GREG CAMERON – RESOURCING THE ARTISTRY AT THE JOFFREY BALLET
An exciting new season is around the corner for Joffrey Ballet and it includes a double dose of the phenomenal Christopher Wheeldon. First up, Swan Lake returns to the Auditorium Theatre beginning October 17th. The Nutcracker, Wheeldon's reimagined holiday classic, set during the construction of the World's Columbian Exposition of 1893, opens December 1st and runs through December 30th, aligning with exhibits and other events capping a year-long celebration of the Exposition’s 125th anniversary.
The creative energy and talent at the Joffrey provides limitless possibilities which all require financial and administrative expertise from an ever-expanding network of trustees, donors and partners working with professional staff. Since his appointment as Executive Director in 2013, Greg Cameron has led the long-range planning for the organization and operations, forged a multi-year budget process, expanded donor support, and work strategically with Artistic Director Ashley Wheater and the Joffrey Board to realize institutional objectives.
Cameron brought considerable management and fundraising expertise to the Joffrey, having spent his professional career in Chicago at the Museum of Contemporary Art, the Art Institute and WTTW. Five years later, the financial house is in order, plans are well underway to move the company from the Auditorium Theater to the Lyric Opera House in 2020, and it was announced earlier this year that a $5M gift had been received to establish the Mary Galvin Artistic Director Endowment in recognition of Ashley Wheater’s extraordinary contributions to the advancement of the company.
There is much more about developing professional partnerships, the importance of commitment to the mission at all levels of the organization and what's ahead in the 2018-2019 season and beyond in our wide-ranging conversation on October 5th with the newly-appointed President and CEO of The Joffrey Ballet, Greg Cameron. PODCAST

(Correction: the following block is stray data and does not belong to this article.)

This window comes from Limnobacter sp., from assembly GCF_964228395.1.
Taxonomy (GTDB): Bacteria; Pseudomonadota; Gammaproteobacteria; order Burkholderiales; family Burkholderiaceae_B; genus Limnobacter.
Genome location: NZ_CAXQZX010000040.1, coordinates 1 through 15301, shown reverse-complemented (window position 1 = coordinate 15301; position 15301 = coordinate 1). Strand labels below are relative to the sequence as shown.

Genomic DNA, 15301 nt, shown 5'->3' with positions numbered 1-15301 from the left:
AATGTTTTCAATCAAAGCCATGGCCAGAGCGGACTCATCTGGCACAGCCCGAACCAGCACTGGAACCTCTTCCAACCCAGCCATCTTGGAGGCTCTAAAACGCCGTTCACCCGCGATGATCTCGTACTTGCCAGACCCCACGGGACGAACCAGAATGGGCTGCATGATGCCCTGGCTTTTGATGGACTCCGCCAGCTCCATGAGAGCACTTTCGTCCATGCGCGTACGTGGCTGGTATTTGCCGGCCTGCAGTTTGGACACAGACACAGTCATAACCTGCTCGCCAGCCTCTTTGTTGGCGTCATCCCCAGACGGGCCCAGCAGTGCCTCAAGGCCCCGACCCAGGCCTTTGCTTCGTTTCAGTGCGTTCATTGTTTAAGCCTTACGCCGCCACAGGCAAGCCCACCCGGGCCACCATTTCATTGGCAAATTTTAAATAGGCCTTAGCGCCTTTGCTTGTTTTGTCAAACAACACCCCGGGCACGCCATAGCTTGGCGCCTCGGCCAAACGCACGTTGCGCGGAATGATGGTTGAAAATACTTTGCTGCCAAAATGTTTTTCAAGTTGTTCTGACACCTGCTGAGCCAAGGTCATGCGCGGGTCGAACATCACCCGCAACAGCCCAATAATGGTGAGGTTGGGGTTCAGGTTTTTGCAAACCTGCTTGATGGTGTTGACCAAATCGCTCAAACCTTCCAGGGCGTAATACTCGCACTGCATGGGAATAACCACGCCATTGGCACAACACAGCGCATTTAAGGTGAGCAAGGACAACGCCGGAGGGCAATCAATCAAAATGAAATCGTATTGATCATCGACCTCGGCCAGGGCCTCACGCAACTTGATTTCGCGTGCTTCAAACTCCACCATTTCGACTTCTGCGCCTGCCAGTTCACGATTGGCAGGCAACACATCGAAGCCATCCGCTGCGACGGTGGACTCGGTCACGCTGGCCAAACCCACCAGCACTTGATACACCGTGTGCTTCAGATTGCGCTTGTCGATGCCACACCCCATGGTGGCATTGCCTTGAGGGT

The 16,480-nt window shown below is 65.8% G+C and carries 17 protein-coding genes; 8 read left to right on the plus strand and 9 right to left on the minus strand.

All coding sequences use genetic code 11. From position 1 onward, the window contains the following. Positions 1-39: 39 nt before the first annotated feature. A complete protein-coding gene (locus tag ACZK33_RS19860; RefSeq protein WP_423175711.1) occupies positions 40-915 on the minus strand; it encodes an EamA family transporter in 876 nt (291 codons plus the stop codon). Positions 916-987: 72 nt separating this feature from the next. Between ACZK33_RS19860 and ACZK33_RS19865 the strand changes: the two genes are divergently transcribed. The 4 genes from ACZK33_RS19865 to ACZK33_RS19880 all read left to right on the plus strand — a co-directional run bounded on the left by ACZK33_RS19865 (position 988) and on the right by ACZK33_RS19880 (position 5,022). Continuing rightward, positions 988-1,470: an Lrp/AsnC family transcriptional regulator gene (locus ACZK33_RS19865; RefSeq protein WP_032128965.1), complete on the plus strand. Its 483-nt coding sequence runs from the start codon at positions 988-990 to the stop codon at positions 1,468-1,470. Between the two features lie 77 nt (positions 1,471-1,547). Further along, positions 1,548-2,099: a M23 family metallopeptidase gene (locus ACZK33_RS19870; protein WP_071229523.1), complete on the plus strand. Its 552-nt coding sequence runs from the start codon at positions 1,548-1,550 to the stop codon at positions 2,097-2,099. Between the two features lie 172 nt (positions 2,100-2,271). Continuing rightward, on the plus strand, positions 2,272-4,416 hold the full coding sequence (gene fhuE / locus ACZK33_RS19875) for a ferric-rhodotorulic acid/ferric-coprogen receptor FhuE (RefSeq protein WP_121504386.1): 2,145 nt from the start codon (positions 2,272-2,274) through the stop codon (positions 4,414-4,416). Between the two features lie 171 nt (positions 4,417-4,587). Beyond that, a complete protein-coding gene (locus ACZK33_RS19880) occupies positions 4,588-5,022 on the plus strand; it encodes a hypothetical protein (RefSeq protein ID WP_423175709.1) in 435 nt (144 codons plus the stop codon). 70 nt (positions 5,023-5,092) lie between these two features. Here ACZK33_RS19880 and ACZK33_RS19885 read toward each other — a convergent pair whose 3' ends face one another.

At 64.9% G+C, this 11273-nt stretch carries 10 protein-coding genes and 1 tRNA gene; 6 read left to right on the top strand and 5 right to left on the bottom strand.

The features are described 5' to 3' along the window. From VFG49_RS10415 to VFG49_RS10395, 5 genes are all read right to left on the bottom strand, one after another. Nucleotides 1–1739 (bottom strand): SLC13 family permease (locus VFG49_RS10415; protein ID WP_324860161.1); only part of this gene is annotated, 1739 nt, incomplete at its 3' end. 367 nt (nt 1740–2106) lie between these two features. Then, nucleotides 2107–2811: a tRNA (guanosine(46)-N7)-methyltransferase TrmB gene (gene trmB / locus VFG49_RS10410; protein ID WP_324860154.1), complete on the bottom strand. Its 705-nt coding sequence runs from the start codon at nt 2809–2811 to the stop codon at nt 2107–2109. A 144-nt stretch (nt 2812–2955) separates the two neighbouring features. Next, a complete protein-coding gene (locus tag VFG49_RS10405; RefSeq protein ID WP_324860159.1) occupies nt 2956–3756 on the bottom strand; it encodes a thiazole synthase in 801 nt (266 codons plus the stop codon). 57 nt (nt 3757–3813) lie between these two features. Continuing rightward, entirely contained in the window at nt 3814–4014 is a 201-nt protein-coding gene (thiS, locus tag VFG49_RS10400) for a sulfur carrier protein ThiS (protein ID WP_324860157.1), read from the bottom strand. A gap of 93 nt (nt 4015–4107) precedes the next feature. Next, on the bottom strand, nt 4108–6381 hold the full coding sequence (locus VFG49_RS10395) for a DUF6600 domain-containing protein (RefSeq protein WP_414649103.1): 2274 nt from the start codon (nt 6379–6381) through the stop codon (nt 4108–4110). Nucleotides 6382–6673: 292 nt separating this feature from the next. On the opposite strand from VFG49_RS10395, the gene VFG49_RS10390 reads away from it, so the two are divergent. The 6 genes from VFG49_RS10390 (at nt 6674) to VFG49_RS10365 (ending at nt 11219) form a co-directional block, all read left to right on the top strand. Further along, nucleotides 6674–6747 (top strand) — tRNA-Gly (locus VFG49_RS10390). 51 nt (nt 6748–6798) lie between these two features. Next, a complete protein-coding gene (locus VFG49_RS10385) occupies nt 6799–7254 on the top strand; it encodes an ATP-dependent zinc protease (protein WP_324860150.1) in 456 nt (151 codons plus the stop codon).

2018 – 2019 Season … “We will be bringing Christopher Wheeldon’s Swan Lake back. Four years ago, we presented it and audiences loved it. The dancers loved to dance it. So, we are going to have a first half of the season of Mr. Wheeldon with Swan Lake, and then, The Nutcracker. … we are a week away from opening, and the box office is tracking way ahead of our year to date goals. So, we feel like we are going to have success at the box office and we know that we will have success artistically… Nutcracker gives us all of these partnership opportunities. This is 125th anniversary of the Colombian Exposition, so, there are exhibits at the Newberry Library, partnerships with Navy Pier – the big ferris wheel is there because of its connection to the Columbian Exposition – exciting opportunities. …In February, we will be presenting the world premiere of Anna Karenina. This is a co-commission between The Joffrey Ballet and The Australian Ballet, another wonderful opportunity to partner. … we present the piece here, then take it to Minneapolis and The Australian Ballet the following year … into the spring, the mixed repertory program “Across the Pond.”